It was an early Sunday morning and I was heading out of Louisville, headed back home. The sun was lighting up a countryside of slight, rolling hills and green green fields. The horizon was a mix of yellows and blues and large billowy clouds. I turned on the radio and the local station greeted me with Mehldau’s “The Falcon Will Fly Again.” Mehldau’s ensemble finds the sweet spot between mid-tempo activity and languorous sighs of melody. Redman’s soprano sax dances spryly atop a tableau of dynamic rhythms. It presents a sing-song disposition while allowing for some wonderful development of the opening statements. It’s a beautiful song that went so well with driving through bluegrass country, early on a Sunday morning when the world seemed at peace. That I came upon it by chance on the radio was one of those happy surprises that makes a person feel in synch with the movement of life about them.
The quiet piano interlude of “At the Tollbooth,” the way in which “Don’t Be Sad” builds up to a roar and gets carried along on the waves of strings, and the way those strings are thick as storm clouds and just as beautifully fearsome on “Now You Must Climb Alone” and “Walking the Peak” construct environments in which Mehldau and crew provide rhythmic phrases and permutations of melody that provide some necessary, wonderful contrast from the thick, lovely harmonies from the orchestra.
The masterful way in which Mehldau employs melodies on Highway Rider is most evidenced in how the jaunty tune “Sky Turning Grey [For Elliott Smith]” is the closest thing to a pop song on this album, which is signified by many many songs that are catchy in their own right and which I find myself singing under my breath with some regularity. This, on an album that doesn’t shortchange on edgy solos.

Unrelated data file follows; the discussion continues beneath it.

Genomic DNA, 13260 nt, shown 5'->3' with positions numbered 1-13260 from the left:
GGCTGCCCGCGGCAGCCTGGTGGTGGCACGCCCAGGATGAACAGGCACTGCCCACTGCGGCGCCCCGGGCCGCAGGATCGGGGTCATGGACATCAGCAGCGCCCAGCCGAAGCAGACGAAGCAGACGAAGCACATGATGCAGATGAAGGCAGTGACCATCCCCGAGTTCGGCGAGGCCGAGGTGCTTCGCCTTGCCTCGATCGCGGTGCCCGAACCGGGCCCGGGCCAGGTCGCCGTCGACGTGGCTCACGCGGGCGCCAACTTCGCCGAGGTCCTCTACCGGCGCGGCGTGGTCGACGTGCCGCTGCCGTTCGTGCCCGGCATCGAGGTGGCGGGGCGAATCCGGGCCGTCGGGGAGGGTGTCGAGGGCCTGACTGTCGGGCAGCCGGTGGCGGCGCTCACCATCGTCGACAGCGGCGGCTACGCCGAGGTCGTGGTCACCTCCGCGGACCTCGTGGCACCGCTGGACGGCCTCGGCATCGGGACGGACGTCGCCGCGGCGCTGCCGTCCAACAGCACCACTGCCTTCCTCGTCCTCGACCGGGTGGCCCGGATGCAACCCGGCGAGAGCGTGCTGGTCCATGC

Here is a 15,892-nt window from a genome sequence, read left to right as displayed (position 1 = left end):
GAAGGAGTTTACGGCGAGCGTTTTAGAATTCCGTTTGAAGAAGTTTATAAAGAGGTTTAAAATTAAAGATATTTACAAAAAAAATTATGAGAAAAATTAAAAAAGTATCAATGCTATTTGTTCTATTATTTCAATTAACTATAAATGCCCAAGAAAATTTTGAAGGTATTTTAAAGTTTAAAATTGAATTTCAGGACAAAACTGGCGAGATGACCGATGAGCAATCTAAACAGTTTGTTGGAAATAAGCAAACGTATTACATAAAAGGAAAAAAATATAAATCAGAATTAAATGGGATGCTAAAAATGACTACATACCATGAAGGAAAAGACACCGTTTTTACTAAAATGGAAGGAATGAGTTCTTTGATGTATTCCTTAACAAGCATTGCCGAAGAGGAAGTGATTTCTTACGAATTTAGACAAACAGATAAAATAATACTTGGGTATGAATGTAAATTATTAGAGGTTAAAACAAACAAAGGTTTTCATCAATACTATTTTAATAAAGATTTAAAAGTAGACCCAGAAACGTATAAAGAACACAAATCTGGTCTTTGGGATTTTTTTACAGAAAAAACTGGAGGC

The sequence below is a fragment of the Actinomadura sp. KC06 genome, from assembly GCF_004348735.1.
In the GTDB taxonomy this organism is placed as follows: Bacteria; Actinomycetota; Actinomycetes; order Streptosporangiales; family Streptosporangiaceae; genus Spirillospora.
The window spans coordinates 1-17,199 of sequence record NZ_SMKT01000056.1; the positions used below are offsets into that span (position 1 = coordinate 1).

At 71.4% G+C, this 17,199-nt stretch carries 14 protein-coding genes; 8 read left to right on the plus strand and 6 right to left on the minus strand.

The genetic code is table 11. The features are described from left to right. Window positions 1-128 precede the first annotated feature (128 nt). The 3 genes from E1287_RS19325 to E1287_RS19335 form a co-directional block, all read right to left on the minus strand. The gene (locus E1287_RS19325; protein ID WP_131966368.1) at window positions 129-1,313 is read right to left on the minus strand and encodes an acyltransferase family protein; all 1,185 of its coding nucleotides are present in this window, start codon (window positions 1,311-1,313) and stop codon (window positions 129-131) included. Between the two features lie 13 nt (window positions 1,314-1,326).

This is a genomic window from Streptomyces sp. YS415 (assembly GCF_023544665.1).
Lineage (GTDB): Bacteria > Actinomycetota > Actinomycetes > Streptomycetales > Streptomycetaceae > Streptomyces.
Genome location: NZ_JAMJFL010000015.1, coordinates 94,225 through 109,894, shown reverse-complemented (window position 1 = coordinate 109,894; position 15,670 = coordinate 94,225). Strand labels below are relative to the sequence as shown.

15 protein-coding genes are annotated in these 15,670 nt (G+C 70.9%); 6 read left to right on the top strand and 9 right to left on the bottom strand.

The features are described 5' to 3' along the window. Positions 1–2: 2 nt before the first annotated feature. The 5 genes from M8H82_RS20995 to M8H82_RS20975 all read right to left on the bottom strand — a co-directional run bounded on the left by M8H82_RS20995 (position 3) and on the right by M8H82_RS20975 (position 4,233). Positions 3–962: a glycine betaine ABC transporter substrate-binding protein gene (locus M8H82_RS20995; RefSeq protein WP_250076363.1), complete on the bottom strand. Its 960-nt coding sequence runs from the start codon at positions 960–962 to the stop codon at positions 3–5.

It’s a rainy Saturday morning. Thick with grey clouds, the gloomy skies have captured just enough sunlight to counteract the oppression of the thick mist and lighten up the trees and grass and plants to a bright, fairytale shade of green. There was a sense of peaceful quiet in the air, as if this tiny town had come to a consensual agreement that no one would break the stillness of the morning. It was the perfect moment for Highway Rider.
I just wanted to share that.
Your album personnel: Brad Mehldau (piano, pump organ, Yamaha CS-80, orchestral bells), Jeff Ballard (percussion, drums, snare brush), Joshua Redman (soprano & tenor saxes), Larry Grenadier (bass), Matt Chamberlain (drums) and the Orchestra with Dan Coleman (conductor) and special guests The Fleurettes (vocals). Handclaps attributable to band members.
Released in 2010 on Nonesuch Records.
Album cover by Richard Misrach, “Drive-In Theatre, Las Vegas, 1987.”
Available at: eMusic | Amazon CD | Amazon MP3
By davesumner • Essays & Columns & Lists, Other Writing • 0 • Tags: Jazz - Best of 2010